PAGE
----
Sunday, October 14, 2012

Resident Evil 6 journal - entry three

From the day that Capcom announced Resident Evil 6 would have three separate campaigns, Chris' was the one I found myself least excited to experience. Anyone who read my review of Resident Evil 5 knows that I did not hate the game. Unlike many reviewers, I rather enjoyed RE5, though I recognized it as an action game with horror elements sprinkled here and there, whereas Resident Evil 4 had walked the line between action-horror and survival-horror. While I really enjoyed the way that Resident Evil 5 controlled, the run-and-gun nature of the gameplay had me worried that Chris' campaign would be way too easy.

I would not go so far as to say that any one of the campaigns is more difficult than another, but Chris' chapters present a challenge consistent with Leon's and Jake's. While Chris and Piers have more heavy weaponry at their disposal, the game throws far more enemies their way at any given time. Also, despite the fact that these two characters are soldiers, they still feel like two guys dealt the worst hands possible, as their teammates suffer unfortunate deaths as the storyline progresses. The fact that these two take on such a huge responsibility makes for what is surprisingly the scariest of the three campaigns, with bosses that can turn invisible, smarter J'avo than in Jake's campaign, and plenty of Chrysalis enemies.

Perhaps the darkest beast of all is man itself, as the story breaks down who Chris Redfield is in a matter of hours better than Resident Evil 5 did in its entire run. The fact that Chris' campaign starts off with a tragic loss leads him down a dark path where he discards his traditional gathered demeanor in favor of a vengeful one. This puts him at odds with second-in-command Piers, a talented sniper who forgets his rank time and time again (and proves to be the only real obnoxious major character in the game, though certainly not as nauseating as past characters like Ramon Salazar from RE4 or Jessica Sherawat from RE Revelations).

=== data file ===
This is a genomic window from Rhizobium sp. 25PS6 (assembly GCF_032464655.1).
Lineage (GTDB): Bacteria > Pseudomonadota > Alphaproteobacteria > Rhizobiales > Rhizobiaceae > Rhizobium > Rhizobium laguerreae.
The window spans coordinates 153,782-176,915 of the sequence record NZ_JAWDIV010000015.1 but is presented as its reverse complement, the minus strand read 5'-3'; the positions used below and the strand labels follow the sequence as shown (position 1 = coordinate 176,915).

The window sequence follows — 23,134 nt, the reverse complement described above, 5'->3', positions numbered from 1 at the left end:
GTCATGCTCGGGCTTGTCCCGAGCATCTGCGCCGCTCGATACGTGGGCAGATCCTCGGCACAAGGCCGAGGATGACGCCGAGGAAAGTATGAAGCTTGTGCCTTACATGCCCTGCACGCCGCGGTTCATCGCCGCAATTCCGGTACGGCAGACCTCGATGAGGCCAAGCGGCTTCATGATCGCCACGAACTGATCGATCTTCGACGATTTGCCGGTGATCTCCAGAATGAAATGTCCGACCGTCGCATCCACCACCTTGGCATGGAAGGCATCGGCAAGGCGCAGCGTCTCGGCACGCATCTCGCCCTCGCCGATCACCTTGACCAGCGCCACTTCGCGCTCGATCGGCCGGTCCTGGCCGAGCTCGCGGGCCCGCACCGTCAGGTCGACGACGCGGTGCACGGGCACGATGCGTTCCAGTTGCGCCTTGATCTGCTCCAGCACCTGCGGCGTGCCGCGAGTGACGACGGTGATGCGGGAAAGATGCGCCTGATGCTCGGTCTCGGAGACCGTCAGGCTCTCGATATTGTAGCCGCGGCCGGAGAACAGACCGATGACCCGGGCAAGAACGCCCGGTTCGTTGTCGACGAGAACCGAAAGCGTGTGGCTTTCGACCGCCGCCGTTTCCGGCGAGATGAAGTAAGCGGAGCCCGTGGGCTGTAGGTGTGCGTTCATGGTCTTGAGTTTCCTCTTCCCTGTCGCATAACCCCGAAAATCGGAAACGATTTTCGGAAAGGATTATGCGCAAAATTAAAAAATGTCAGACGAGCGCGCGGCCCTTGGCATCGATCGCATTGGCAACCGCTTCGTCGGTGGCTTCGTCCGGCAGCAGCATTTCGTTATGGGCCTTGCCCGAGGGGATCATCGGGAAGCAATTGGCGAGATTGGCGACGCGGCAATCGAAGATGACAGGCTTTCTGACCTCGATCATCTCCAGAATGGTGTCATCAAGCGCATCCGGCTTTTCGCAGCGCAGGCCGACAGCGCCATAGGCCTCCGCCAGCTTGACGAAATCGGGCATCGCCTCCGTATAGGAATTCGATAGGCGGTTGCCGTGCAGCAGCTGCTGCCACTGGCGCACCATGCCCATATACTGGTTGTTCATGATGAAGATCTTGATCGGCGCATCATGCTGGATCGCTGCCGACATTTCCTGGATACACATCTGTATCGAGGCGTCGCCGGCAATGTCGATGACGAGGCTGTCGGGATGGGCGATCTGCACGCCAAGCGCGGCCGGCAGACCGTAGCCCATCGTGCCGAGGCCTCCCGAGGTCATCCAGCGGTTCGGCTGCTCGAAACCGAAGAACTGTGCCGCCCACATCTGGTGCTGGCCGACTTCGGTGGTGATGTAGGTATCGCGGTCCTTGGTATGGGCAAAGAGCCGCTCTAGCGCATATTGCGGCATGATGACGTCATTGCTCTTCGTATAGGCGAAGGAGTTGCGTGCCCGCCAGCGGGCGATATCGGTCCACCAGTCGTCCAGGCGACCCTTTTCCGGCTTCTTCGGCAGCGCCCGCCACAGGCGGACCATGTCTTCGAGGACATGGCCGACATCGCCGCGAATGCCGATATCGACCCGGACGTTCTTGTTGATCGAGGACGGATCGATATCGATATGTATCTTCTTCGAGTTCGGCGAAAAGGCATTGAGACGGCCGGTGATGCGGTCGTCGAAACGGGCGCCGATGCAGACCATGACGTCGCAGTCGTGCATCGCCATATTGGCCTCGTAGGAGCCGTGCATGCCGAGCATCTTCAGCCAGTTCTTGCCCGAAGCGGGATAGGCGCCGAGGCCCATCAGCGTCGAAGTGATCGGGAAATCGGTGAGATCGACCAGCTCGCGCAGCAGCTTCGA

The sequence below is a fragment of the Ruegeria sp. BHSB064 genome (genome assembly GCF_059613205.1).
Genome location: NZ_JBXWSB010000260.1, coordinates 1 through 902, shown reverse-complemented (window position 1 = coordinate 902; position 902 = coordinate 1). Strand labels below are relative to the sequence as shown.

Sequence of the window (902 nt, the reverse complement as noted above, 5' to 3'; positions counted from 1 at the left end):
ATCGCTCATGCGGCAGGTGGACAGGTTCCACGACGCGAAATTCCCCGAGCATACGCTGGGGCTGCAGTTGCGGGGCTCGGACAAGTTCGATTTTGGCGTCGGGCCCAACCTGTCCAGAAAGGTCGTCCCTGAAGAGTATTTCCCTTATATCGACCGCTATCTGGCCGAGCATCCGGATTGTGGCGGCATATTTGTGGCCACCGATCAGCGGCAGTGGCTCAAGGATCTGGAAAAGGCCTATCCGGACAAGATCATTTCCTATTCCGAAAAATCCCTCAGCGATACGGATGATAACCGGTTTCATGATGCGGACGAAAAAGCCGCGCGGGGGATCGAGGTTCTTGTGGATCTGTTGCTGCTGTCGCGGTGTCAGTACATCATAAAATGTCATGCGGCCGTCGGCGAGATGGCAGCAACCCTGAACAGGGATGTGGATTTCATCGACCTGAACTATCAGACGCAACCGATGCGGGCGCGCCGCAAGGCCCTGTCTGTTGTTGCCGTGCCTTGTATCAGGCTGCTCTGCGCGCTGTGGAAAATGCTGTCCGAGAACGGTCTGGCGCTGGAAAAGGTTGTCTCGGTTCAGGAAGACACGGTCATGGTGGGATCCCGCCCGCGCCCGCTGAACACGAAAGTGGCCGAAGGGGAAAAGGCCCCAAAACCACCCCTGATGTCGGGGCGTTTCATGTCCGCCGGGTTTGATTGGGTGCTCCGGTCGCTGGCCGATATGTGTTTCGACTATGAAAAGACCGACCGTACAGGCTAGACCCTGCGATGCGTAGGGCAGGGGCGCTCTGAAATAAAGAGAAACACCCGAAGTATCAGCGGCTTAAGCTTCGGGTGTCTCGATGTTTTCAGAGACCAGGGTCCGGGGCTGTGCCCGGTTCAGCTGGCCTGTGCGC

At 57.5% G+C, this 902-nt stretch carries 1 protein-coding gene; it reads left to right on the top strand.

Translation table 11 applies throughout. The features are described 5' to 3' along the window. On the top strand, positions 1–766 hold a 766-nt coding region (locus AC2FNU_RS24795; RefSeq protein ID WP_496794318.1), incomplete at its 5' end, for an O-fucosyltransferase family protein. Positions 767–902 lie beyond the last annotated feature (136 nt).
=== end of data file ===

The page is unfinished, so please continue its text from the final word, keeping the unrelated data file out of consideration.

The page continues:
Though the core gameplay was largely a run-and-gun style carried over from RE5, Chris and Piers did not feel overpowered, as the game does well to provide you with just enough ammo, grenades, and herbs to complete your objectives as long as you play it smart and tactical. Being constantly aware of your environmental surroundings as well as the capabilities of your enemies is key when deciding how to proceed with dispatching them, especially if you want to conserve ammo for an end-level boss encounter. There are a few moments where the camera angle shifts and you are forced to participate in one of the cinematic running sequences that I mentioned in the previous two journal entries. But these are few and far between when compared to Jake's and Leon's campaigns, and really only prove frustrating near the very end.

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